DSGE Models and Their Use in Monetary Policy

Article excerpt

The past 10 years or so have seen the development of a new class of models that are proving useful for monetary policy: dynamic stochastic general equilibrium (DSGE) models. Many central banks around the world, including the Swedish central bank, the European Central Bank, the Norwegian central hank, and the Federal Reserve, use these models in formulating monetary policy. In this article, Mike Dotsey discusses the major features of DSGE models and why these models are useful to monetary policymakers. He outlines the general way in which they are used in conjunction with other tools commonly employed by monetary policymakers and points out the promise of using these models as well as the pitfalls.

The past 10 years or so have witnessed the development of a new class of models that are proving useful for monetary policy: dynamic stochastic general equilibrium (DSGE) models. The pioneering central bank, in terms of using these models in the formulation of monetary policy, is the Sveriges Riksbank, the central bank of Sweden. (1) Following in the Riksbank's foot-steps, a number of other central banks have incorporated DSGE models into the monetary policy process, among them the European Central Bank, the Norge Bank (Norwegian central bank), and the Federal Reserve. (2)

This article will discuss the major features of DSGE models and why these models are useful to monetary policymakers. It will indicate the general way in which they are used in conjunction with other tools commonly employed by monetary policymakers. These other tools include purely statistical models, often not tied to any particular economic theory, but instead are solely based on historical regularities found in the data. Such tools also include large macroeconomic models that contain many sectors of the economy but generally do not place many theoretical restrictions on the interrelationships between the various economic sectors. Other tools include economic surveys of consumers, firms, or forecasters, as well as policymakers' own expertise.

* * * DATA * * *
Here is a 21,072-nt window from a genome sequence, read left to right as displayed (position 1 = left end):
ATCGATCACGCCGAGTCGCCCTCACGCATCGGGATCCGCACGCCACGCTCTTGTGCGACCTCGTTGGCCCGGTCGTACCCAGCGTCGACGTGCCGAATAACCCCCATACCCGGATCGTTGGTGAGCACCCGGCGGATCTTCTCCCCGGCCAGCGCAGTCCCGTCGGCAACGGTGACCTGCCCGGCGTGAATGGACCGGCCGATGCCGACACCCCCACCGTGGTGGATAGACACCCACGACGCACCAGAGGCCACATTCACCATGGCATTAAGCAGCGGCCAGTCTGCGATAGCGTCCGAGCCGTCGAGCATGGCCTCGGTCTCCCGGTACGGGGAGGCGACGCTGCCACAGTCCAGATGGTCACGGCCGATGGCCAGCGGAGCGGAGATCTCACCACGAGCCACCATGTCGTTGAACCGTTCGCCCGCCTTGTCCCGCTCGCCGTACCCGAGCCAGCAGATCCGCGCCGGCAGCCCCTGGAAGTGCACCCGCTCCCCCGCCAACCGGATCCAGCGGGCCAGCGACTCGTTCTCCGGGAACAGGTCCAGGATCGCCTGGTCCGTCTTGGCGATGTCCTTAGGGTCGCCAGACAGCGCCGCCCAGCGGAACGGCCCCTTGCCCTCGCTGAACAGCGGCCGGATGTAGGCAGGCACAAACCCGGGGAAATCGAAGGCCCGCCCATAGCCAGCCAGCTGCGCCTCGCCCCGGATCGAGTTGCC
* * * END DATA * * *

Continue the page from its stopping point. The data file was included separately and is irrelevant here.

These other tools provide valuable insights into the state of the economy that complement the insights derived from explicit theoretical models, which account for important interactions between sectors of the economy. Together, the various modeling approaches comprise the toolkit that policymakers commonly rely on. This article will concentrate on DSGE models, which share the strengths of many theoretically grounded models but are designed with the intention of providing forecasts and identifying the key drivers of current economic activity. In doing so, I will point out the promise of this modeling strategy as well as its pitfalls.

Economic models, in general, provide valuable guidance when formulating monetary policy. Because the economy is so complex and key economic components are intertwined, it is necessary to develop frameworks that capture these interrelationships. In order to capture, say, the effect that an increase in productivity has on consumption, we must have a model that incorporates the behavior of many variables, such as income, investment, labor supply, and consumption, if we are to understand this effect. Simply looking at one equation that attempts to only model consumption is likely to produce an incomplete and misleading interpretation. Thus, a model that integrates many economic components is necessary for understanding and predicting economic behavior.

However, because all models are approximations of actual economic behavior, it is often useful to combine the insights from a number of models along with statistical forecasts and the individual experience of policymakers. That is generally what many central banks do, and DSGE models are increasingly becoming a part of policymakers' toolkits.

AN OVERVIEW OF DSGE MODELS

DSGE models are small to medium size economic models that incorporate the major sectors of the economy into a coherent and interrelated whole. …